But Peggy Noonan seems to be warming up to The Donald.
At some point conservative intellectuals are going to take their energy and start thinking about how we got here. How did a party that stood for regular people become a party that stood for platitudes regular people no longer found even vaguely pertinent? During the Bush administration, did the party intelligentsia muscle critics and silence needed dissent, making the party narrower, more rigid and embittered? What is the new conservatism for this era? How did the party of Main Street become the party of Donors’ Policy Preferences?
Peggy hails what she calls a break from "enforced conservative orthodoxy" with a plug for a new website called Journal of American Greatness. Who is behind the Journal of American Greatness? They'd rather not say. Here is what they will say on their Who Are We? page.
Who are you?
You mean in the Samuel Huntington sense? We are American patriots aghast at the stupidity and corruption of American politics, particularly in the Republican Party, and above all in what passes for the “conservative” intellectual movement.
No, literally—who are you guys?
None of your damned business.
Why won’t you tell us?
Because the times are so corrupt that simply stating certain truths is enough to make one unemployable for life.
That’s a bit dramatic, isn’t it?
Ask Brendan Eich.
Do you really support Trump?
We support Trumpism, defined as secure borders, economic nationalism, interests-based foreign policy, and above all judging every government action through a single lens: does this help or harm Americans? For now, the principal vehicle of Trumpism is Trump.
Is this journal pro-Trump or anti-conservative?
So you admit that Trump is not conservative?
That Trump is not “conservative” in the conventional sense defined by pundits, we regard as a feature, not a bug. Trump, or at least Trumpism, is more conservative in the decisive sense of actually seeking to conserve the American nation and what is good about it and within it.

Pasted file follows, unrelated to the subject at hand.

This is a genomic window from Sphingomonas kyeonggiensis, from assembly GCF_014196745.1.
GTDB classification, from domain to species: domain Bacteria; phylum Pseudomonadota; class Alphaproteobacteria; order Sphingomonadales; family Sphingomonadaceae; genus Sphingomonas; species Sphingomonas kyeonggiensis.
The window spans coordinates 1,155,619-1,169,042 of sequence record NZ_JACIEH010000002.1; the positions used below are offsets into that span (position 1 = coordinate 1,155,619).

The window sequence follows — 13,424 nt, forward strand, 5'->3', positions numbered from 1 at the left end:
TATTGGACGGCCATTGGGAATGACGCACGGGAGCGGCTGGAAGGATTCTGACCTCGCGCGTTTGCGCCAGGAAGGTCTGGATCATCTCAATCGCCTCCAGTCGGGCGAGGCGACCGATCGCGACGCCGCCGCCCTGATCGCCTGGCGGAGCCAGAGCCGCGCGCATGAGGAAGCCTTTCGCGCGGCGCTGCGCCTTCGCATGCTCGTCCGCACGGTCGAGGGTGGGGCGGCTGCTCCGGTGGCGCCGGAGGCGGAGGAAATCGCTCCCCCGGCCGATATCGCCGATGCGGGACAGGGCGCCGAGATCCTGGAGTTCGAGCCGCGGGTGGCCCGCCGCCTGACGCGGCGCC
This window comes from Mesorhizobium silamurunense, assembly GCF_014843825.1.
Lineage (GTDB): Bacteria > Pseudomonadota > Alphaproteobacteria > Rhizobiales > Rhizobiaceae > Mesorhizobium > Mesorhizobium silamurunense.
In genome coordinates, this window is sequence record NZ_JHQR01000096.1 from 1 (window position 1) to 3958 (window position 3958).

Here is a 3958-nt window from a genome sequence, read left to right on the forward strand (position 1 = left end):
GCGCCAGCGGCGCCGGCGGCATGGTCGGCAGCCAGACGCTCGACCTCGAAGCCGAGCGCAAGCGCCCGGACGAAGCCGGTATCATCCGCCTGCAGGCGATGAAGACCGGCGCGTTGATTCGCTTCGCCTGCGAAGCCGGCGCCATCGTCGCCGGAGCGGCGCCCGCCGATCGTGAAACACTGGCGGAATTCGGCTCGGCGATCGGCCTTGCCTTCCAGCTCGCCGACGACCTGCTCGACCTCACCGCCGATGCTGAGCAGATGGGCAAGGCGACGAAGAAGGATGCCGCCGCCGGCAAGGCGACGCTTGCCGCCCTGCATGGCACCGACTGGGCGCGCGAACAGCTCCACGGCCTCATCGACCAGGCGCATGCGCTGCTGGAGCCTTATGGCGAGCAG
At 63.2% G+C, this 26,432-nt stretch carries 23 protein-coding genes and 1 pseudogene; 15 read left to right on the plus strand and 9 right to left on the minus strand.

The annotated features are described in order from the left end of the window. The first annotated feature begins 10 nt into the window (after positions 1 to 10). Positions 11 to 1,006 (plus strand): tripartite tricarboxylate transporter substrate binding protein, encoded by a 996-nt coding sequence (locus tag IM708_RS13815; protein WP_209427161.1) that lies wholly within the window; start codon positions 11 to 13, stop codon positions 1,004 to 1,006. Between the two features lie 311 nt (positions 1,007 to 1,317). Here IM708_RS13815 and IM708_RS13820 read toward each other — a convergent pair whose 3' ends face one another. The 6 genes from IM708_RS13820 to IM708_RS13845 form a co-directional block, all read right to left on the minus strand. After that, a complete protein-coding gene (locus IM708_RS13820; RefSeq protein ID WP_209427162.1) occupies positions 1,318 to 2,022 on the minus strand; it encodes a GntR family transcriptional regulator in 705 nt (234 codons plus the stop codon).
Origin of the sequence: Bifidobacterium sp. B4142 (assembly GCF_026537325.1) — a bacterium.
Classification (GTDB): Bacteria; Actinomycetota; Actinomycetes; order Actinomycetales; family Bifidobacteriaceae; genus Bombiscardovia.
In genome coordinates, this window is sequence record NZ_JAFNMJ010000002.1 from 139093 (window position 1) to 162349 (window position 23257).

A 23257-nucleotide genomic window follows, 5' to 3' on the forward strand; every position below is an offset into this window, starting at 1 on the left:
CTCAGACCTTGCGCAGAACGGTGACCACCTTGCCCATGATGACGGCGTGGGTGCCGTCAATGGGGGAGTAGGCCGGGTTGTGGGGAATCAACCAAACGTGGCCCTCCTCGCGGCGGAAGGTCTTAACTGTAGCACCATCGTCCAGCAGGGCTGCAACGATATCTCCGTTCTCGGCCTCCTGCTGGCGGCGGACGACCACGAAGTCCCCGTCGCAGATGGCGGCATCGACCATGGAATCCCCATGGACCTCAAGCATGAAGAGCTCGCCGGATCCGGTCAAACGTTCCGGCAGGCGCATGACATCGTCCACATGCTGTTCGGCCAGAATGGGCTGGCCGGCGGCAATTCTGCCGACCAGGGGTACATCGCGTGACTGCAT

Any who have followed Libertarian Leanings over the past year or so already know that I started out supporting and endorsing Ted Cruz. I opposed Trump, since I was convinced that his job in this election cycle was to assist Hillary in her White House bid, just the way Ross Perot made Bill Clinton's election possible 1992. Perot, running on a third party ticket as a populist conservative, split the Republican vote allowing Bill Clinton to win the White House with just 43% of the popular vote. I saw Trump's entry into the race as a brilliant stroke in the grand Clinton strategy to elect the monumentally dishonest, unprincipled, and incompetent Hillary, who in my view would otherwise have no chance.
But Trump has been attacking Hillary with gusto, obliterating any notion I had that he was on her side, all the while staying on top in the Republican primaries. And Cruz, who was my guy, has faded. I liked Cruz because I saw him as the most likely candidate to upset the Washington establishment, to wrest power from Washington bureaucrats and professional politicians. But even before Cruz dropped out the race, I was beginning to see Trump as somebody who might challenge the Washington establishment as well. Now Cruz is gone, and the only candidates left are Trump, Sanders, and Hillary. Sanders is an avowed socialist, a purveyor of socialism's institutional dishonesty. Hillary is personally dishonesty. This is not a tough choice. I am now with Trump all the way. There is no question about his challenging the Washington establishment.
And to my great surprise, Peggy Noonan, whom I have always considered Republican establishment, seems to be coming over to the dark side, too. She is most welcome. I urge you all to join me over here as well. To get a perspective on Donald Trump from a thoughtful conservative website, check out the Journal of American Greatness.